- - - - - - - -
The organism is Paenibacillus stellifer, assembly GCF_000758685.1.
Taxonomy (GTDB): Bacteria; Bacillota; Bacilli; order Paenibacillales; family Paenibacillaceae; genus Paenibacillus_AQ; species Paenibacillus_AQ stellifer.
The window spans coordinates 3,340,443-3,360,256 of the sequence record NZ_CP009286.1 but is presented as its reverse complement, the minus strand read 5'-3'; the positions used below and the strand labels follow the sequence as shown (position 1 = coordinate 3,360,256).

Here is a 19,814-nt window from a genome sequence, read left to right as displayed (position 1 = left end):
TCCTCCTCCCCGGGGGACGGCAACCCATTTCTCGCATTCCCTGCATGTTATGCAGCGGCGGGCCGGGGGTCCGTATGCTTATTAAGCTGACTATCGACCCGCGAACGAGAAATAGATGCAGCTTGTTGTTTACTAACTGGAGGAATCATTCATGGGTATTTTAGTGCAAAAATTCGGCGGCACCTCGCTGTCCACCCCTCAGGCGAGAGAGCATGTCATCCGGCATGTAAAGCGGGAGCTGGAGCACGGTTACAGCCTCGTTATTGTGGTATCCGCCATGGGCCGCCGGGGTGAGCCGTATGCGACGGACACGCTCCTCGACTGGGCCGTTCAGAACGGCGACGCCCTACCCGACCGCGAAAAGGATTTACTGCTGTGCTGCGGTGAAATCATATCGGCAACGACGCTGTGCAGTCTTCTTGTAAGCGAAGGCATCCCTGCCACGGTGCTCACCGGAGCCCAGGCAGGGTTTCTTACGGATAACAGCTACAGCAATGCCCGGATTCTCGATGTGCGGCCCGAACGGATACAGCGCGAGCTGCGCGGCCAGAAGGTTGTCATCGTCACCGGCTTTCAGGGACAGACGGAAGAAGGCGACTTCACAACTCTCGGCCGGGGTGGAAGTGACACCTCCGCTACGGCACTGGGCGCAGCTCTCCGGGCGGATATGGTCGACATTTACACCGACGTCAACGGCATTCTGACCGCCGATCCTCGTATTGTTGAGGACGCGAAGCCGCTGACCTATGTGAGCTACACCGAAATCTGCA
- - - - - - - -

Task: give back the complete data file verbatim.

The organism is Paenibacillus stellifer, assembly GCF_000758685.1.
Taxonomy (GTDB): Bacteria; Bacillota; Bacilli; order Paenibacillales; family Paenibacillaceae; genus Paenibacillus_AQ; species Paenibacillus_AQ stellifer.
The window spans coordinates 3,340,443-3,360,256 of the sequence record NZ_CP009286.1 but is presented as its reverse complement, the minus strand read 5'-3'; the positions used below and the strand labels follow the sequence as shown (position 1 = coordinate 3,360,256).

Here is a 19,814-nt window from a genome sequence, read left to right as displayed (position 1 = left end):
TCCTCCTCCCCGGGGGACGGCAACCCATTTCTCGCATTCCCTGCATGTTATGCAGCGGCGGGCCGGGGGTCCGTATGCTTATTAAGCTGACTATCGACCCGCGAACGAGAAATAGATGCAGCTTGTTGTTTACTAACTGGAGGAATCATTCATGGGTATTTTAGTGCAAAAATTCGGCGGCACCTCGCTGTCCACCCCTCAGGCGAGAGAGCATGTCATCCGGCATGTAAAGCGGGAGCTGGAGCACGGTTACAGCCTCGTTATTGTGGTATCCGCCATGGGCCGCCGGGGTGAGCCGTATGCGACGGACACGCTCCTCGACTGGGCCGTTCAGAACGGCGACGCCCTACCCGACCGCGAAAAGGATTTACTGCTGTGCTGCGGTGAAATCATATCGGCAACGACGCTGTGCAGTCTTCTTGTAAGCGAAGGCATCCCTGCCACGGTGCTCACCGGAGCCCAGGCAGGGTTTCTTACGGATAACAGCTACAGCAATGCCCGGATTCTCGATGTGCGGCCCGAACGGATACAGCGCGAGCTGCGCGGCCAGAAGGTTGTCATCGTCACCGGCTTTCAGGGACAGACGGAAGAAGGCGACTTCACAACTCTCGGCCGGGGTGGAAGTGACACCTCCGCTACGGCACTGGGCGCAGCTCTCCGGGCGGATATGGTCGACATTTACACCGACGTCAACGGCATTCTGACCGCCGATCCTCGTATTGTTGAGGACGCGAAGCCGCTGACCTATGTGAGCTACACCGAAATCTGCA